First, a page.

TOPAZ
1969, Universal, 143 min, US, Dir: Alfred Hitchcock

Director Alfred Hitchcock delves deeper into the world of Cold War espionage he’d plumbed in TORN CURTAIN, adapting this thriller from Leon Uris’ fact-based novel about the 1962 Cuban missile crisis. When a defector reveals the Soviet plan to install nuclear missiles in Cuba, the CIA turns to French spy André Devereaux (Frederick Stafford) to gather intelligence. Complicating his work is a cadre of French double-agents codenamed “Topaz.” With Michel Piccoli and Philippe Noiret.


YOUNG AND INNOCENT
THE GIRL WAS YOUNG
1937, BFI, 83 min, UK, Dir: Alfred Hitchcock

Charged with murder, young Robert Tisdall (Derrick De Marney) figures he’s better able to prove his innocence on the run than in court; joining him on his quest for exoneration is the police chief’s equally fresh-faced daughter (Nova Pilbeam, the kidnapped teen in THE MAN WHO KNEW TOO MUCH and utterly beguiling here). The climactic crane shot revealing the real killer is justly famous.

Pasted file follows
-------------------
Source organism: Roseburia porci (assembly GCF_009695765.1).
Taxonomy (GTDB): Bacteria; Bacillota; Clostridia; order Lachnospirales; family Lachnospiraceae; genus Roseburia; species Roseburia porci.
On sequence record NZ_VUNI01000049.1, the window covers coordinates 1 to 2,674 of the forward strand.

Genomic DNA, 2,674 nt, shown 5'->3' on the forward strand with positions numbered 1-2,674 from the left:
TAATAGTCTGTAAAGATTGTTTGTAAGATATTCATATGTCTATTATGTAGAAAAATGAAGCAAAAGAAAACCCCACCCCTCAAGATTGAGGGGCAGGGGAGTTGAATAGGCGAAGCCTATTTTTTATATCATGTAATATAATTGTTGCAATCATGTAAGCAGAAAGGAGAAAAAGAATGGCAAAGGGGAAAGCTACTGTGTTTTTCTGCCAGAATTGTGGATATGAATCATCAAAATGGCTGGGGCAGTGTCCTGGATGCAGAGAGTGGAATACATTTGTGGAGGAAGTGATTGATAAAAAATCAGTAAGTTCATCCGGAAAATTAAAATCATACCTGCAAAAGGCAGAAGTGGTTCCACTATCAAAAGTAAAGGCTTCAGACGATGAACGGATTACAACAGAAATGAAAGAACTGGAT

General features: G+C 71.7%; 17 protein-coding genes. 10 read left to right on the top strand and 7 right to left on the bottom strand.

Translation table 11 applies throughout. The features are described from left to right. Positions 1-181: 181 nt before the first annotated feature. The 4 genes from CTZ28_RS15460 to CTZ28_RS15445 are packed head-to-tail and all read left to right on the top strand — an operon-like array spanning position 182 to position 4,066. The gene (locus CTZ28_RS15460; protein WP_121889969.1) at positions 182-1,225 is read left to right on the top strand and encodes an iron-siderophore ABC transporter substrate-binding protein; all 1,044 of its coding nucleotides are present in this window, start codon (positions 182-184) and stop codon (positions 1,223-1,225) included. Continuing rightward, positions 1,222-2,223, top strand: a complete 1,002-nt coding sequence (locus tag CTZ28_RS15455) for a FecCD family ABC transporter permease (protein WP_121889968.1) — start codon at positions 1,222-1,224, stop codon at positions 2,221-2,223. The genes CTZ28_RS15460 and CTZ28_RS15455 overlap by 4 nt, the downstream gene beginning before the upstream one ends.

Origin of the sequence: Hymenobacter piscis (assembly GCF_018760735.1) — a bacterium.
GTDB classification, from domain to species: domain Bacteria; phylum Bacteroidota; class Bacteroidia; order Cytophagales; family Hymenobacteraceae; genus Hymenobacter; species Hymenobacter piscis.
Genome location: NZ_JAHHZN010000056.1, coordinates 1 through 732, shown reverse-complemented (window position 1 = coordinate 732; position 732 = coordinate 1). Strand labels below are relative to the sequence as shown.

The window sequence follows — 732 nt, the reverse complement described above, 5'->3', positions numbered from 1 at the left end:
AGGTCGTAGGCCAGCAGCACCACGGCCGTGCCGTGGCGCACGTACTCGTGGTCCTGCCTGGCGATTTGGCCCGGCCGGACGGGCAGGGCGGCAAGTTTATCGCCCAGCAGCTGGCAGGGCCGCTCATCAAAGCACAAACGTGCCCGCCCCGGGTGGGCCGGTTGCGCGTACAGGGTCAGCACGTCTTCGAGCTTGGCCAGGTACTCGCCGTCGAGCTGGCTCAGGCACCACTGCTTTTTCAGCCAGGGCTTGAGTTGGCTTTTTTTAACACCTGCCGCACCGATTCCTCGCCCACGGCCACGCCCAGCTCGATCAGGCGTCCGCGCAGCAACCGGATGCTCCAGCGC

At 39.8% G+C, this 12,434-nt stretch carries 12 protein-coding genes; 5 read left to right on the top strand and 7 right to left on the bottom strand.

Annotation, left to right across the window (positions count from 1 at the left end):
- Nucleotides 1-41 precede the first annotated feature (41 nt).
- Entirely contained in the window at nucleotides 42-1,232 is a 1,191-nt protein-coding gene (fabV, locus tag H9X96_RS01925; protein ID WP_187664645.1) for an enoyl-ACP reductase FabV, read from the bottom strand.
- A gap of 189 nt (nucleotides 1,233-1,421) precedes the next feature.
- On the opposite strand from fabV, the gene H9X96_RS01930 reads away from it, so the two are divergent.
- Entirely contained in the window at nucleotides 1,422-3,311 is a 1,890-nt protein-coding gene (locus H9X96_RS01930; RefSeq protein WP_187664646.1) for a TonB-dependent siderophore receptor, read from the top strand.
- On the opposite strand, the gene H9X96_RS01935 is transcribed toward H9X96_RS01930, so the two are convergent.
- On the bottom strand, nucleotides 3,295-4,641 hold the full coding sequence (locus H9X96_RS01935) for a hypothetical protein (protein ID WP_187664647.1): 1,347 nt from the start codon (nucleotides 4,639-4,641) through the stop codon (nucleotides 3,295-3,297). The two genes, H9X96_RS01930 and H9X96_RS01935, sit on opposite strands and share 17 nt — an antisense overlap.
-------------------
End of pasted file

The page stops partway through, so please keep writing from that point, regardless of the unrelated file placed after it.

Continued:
SECRET AGENT
1936, BFI, 86 min, UK, Dir: Alfred Hitchcock

Based on stories by W. Somerset Maugham, this espionage tale stars John Gielgud as Richard Ashenden, a British officer dispatched to Switzerland to kill a German spy. Sent to assist him on the mission are seasoned assassin (and scene-stealer) Peter Lorre and Madeleine Carroll, who is posing as Ashenden’s wife – which does little to stop suave Robert Young from chasing her. With several years of sound filmmaking under his belt, Hitchcock makes brilliant use of such audio effects as a sustained organ note and a dog’s howl.


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